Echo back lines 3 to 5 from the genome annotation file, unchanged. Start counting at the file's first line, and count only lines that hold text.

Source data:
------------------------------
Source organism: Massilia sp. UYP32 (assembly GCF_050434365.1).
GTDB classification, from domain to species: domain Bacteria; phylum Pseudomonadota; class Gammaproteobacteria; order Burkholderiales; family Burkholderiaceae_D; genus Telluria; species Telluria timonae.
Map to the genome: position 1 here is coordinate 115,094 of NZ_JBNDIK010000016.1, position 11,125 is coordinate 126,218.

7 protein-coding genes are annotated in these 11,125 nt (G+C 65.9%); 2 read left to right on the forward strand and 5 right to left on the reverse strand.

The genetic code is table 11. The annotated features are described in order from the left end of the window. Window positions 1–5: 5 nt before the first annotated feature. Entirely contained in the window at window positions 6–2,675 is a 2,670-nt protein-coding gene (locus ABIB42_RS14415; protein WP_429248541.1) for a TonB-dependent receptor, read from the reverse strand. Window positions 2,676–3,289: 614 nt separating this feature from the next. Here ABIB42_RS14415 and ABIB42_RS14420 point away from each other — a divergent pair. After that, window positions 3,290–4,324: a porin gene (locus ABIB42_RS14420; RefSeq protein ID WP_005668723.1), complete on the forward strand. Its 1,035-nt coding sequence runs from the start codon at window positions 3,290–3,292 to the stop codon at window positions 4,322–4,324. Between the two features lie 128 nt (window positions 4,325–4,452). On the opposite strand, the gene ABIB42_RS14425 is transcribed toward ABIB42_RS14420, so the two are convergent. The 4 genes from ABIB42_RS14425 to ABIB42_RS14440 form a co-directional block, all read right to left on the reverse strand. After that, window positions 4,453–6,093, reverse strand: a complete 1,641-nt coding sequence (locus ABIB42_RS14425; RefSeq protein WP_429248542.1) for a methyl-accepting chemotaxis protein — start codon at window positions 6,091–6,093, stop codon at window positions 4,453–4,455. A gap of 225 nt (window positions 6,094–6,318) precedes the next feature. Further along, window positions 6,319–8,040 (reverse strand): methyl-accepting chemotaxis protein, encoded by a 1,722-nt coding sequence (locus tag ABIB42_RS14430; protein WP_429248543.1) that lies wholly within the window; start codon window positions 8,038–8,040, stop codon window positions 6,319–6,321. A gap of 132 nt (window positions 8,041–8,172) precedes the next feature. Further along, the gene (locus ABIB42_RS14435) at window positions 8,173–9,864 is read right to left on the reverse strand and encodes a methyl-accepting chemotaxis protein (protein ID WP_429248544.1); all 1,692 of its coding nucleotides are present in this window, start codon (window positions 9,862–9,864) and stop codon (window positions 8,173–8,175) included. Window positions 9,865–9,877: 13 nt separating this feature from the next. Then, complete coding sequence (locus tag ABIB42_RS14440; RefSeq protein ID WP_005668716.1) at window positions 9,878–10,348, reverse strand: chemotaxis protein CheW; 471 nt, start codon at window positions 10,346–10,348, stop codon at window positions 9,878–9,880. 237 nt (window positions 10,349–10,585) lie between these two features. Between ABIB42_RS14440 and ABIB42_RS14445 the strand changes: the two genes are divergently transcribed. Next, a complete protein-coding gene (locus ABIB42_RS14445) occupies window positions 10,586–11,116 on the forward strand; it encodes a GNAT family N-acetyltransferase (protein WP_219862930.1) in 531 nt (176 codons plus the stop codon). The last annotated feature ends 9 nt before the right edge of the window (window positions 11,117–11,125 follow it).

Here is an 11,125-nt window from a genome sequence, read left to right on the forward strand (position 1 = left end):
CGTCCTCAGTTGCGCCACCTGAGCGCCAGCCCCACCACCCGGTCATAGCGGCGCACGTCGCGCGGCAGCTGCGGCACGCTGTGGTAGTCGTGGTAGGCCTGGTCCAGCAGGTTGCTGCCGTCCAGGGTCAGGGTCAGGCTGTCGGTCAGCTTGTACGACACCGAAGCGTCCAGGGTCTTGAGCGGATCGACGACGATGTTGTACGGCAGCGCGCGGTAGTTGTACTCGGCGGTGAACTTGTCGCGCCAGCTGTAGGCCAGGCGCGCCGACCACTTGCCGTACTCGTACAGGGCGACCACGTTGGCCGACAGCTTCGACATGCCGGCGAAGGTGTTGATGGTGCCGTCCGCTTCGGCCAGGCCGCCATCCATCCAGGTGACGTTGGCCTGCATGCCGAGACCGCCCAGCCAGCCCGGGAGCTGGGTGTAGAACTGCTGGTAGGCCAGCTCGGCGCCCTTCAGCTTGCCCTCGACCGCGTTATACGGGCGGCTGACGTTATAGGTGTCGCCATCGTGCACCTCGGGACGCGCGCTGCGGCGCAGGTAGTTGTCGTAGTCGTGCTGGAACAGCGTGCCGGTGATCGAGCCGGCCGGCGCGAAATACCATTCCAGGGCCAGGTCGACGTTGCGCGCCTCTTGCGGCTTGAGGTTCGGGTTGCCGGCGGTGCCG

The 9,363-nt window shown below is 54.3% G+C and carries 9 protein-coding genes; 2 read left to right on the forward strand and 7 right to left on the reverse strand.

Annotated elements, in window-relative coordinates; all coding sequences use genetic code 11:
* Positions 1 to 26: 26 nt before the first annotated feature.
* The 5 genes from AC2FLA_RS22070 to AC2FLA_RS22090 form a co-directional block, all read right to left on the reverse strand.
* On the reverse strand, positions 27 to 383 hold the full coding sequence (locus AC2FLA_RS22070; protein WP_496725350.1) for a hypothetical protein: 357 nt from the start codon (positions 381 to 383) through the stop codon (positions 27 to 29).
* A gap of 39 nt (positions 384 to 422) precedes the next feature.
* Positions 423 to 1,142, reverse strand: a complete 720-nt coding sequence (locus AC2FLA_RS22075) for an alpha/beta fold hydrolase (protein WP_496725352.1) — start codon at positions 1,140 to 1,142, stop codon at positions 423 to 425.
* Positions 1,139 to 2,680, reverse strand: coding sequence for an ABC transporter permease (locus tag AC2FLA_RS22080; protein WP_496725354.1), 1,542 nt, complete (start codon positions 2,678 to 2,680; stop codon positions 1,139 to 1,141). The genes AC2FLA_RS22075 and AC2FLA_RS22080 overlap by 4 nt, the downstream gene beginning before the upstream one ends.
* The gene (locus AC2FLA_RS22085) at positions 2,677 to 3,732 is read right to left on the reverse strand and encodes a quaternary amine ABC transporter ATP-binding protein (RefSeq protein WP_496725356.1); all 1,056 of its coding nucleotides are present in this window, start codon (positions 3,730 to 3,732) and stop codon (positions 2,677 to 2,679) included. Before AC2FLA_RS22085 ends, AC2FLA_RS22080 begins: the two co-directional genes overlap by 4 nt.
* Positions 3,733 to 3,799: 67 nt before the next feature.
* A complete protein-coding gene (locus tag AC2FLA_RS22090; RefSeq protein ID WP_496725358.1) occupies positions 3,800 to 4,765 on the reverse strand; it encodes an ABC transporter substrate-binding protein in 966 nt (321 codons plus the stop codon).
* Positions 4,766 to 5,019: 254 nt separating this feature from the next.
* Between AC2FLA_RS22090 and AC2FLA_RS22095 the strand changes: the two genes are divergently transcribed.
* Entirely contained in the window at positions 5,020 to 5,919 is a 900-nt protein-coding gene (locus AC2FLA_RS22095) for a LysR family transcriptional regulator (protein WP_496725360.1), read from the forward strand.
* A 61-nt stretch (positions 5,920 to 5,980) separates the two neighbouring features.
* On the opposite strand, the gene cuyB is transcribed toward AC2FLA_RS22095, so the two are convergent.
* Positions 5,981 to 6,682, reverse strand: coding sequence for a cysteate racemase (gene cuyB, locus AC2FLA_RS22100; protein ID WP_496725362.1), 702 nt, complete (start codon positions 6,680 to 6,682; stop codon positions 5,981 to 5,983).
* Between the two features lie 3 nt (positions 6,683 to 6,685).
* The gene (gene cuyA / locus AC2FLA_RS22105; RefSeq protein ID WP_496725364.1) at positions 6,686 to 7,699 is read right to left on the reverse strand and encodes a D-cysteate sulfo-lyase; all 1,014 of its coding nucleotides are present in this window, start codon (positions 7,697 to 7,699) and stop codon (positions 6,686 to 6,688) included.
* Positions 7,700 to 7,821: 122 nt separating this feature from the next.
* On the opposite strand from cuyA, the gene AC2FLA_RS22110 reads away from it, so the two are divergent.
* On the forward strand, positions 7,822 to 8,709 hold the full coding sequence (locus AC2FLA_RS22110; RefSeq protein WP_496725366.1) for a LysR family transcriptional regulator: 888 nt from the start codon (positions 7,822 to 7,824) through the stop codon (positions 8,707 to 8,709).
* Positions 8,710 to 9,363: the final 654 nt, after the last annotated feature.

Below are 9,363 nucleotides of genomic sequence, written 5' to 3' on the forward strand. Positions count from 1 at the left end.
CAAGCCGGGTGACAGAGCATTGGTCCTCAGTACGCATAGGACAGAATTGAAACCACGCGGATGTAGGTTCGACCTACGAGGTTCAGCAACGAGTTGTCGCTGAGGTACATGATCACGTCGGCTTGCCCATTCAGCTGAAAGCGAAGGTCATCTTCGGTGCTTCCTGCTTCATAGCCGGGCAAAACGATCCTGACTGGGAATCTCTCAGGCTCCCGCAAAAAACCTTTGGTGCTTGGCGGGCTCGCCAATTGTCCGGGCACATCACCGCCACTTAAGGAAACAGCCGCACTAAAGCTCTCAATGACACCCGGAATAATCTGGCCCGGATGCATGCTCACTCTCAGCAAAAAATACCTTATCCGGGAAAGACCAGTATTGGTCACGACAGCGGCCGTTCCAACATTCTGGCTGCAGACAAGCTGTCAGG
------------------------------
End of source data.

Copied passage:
Map to the genome: position 1 here is coordinate 115,094 of NZ_JBNDIK010000016.1, position 11,125 is coordinate 126,218.

7 protein-coding genes are annotated in these 11,125 nt (G+C 65.9%); 2 read left to right on the forward strand and 5 right to left on the reverse strand.

The genetic code is table 11. The annotated features are described in order from the left end of the window. Window positions 1–5: 5 nt before the first annotated feature. Entirely contained in the window at window positions 6–2,675 is a 2,670-nt protein-coding gene (locus ABIB42_RS14415; protein WP_429248541.1) for a TonB-dependent receptor, read from the reverse strand. Window positions 2,676–3,289: 614 nt separating this feature from the next. Here ABIB42_RS14415 and ABIB42_RS14420 point away from each other — a divergent pair. After that, window positions 3,290–4,324: a porin gene (locus ABIB42_RS14420; RefSeq protein ID WP_005668723.1), complete on the forward strand. Its 1,035-nt coding sequence runs from the start codon at window positions 3,290–3,292 to the stop codon at window positions 4,322–4,324. Between the two features lie 128 nt (window positions 4,325–4,452). On the opposite strand, the gene ABIB42_RS14425 is transcribed toward ABIB42_RS14420, so the two are convergent. The 4 genes from ABIB42_RS14425 to ABIB42_RS14440 form a co-directional block, all read right to left on the reverse strand. After that, window positions 4,453–6,093, reverse strand: a complete 1,641-nt coding sequence (locus ABIB42_RS14425; RefSeq protein WP_429248542.1) for a methyl-accepting chemotaxis protein — start codon at window positions 6,091–6,093, stop codon at window positions 4,453–4,455. A gap of 225 nt (window positions 6,094–6,318) precedes the next feature. Further along, window positions 6,319–8,040 (reverse strand): methyl-accepting chemotaxis protein, encoded by a 1,722-nt coding sequence (locus tag ABIB42_RS14430; protein WP_429248543.1) that lies wholly within the window; start codon window positions 8,038–8,040, stop codon window positions 6,319–6,321. A gap of 132 nt (window positions 8,041–8,172) precedes the next feature. Further along, the gene (locus ABIB42_RS14435) at window positions 8,173–9,864 is read right to left on the reverse strand and encodes a methyl-accepting chemotaxis protein (protein ID WP_429248544.1); all 1,692 of its coding nucleotides are present in this window, start codon (window positions 9,862–9,864) and stop codon (window positions 8,173–8,175) included. Window positions 9,865–9,877: 13 nt separating this feature from the next. Then, complete coding sequence (locus tag ABIB42_RS14440; RefSeq protein ID WP_005668716.1) at window positions 9,878–10,348, reverse strand: chemotaxis protein CheW; 471 nt, start codon at window positions 10,346–10,348, stop codon at window positions 9,878–9,880. 237 nt (window positions 10,349–10,585) lie between these two features. Between ABIB42_RS14440 and ABIB42_RS14445 the strand changes: the two genes are divergently transcribed. Next, a complete protein-coding gene (locus ABIB42_RS14445) occupies window positions 10,586–11,116 on the forward strand; it encodes a GNAT family N-acetyltransferase (protein WP_219862930.1) in 531 nt (176 codons plus the stop codon). The last annotated feature ends 9 nt before the right edge of the window (window positions 11,117–11,125 follow it).